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NCJ Number: 228698 Find in a Library
Title: To Fix or Not to Fix?: How Corruptors Decide to Fix Football Matches
Journal: Global Crime  Volume:10  Issue:3  Dated:August 2009  Pages:157-177
Author(s): Declan Hill
Date Published: August 2009
Page Count: 21
Type: Report (Study/Research)
Format: Article
Language: English
Country: United Kingdom
Annotation: This study examined decisionmaking of internal corruptors in fixing football games.
Abstract: Findings show the questions that corruptors must answer in deciding to fix matches and the options on who to bribe to provide the best chance of delivering a successful fix. Analysis of the decision to fix a game rests upon five key questions; is the game important enough to fix; are there moral impediments; can the team win honestly; can the corruptor afford to fix the game; and if caught, if there is a high risk of sanction. The study analyzed the constraints and incentives that an internal corruptor must consider in arriving at the decision to fix a match, how the game is fixed, and proposes some ideas on how an administrator might make it more difficult to fix matches. Data were collected through interviews, the text of confessions of match corruptors, and analysis of information contained in a database on fixed matches compiled by the author. The author examines the relative merits of who to bribe: match officials, the opposing team, or the opposing team administration. Several recommendations are provided to reduce the prevalence of corruption. Figures and tables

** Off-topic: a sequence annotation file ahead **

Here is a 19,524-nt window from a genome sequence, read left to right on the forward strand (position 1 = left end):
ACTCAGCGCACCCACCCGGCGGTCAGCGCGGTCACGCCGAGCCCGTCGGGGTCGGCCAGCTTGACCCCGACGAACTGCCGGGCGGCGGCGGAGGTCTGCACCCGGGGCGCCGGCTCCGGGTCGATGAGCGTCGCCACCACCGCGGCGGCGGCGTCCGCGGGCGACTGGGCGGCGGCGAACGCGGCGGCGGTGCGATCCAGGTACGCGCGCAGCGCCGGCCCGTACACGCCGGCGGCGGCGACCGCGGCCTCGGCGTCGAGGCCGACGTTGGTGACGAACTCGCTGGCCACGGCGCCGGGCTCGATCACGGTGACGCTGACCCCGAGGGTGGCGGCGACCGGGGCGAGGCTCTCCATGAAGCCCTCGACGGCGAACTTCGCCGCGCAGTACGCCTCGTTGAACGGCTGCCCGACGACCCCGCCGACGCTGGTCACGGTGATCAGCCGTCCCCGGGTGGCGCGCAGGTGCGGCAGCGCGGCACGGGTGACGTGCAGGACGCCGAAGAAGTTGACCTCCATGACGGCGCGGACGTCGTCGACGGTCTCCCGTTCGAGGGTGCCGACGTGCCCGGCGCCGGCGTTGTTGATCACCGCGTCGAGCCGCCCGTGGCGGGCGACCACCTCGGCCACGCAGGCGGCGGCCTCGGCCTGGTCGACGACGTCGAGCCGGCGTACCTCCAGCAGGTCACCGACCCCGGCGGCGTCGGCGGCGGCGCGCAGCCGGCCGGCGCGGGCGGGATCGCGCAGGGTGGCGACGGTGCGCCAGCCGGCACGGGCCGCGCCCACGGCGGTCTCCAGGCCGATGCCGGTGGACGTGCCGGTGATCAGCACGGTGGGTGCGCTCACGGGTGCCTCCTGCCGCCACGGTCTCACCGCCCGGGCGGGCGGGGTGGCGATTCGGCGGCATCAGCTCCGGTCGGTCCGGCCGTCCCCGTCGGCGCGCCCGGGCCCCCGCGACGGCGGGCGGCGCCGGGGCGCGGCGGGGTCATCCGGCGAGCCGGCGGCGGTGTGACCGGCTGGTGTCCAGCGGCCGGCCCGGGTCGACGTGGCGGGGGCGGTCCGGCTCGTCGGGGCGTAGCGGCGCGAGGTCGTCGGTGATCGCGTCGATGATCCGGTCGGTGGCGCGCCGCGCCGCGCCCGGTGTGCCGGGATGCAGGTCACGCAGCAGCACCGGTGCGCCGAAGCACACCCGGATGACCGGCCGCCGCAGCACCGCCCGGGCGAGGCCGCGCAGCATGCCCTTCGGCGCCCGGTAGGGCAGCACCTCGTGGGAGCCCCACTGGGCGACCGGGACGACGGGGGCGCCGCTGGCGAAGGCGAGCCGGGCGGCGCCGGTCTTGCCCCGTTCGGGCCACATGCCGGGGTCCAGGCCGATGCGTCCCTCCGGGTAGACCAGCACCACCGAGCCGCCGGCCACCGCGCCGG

Main Term(s): Illegal sports activities; Problem behavior
Index Term(s): Moral-decency crimes; Psychological research; Public Opinion of Crime; Social psychology
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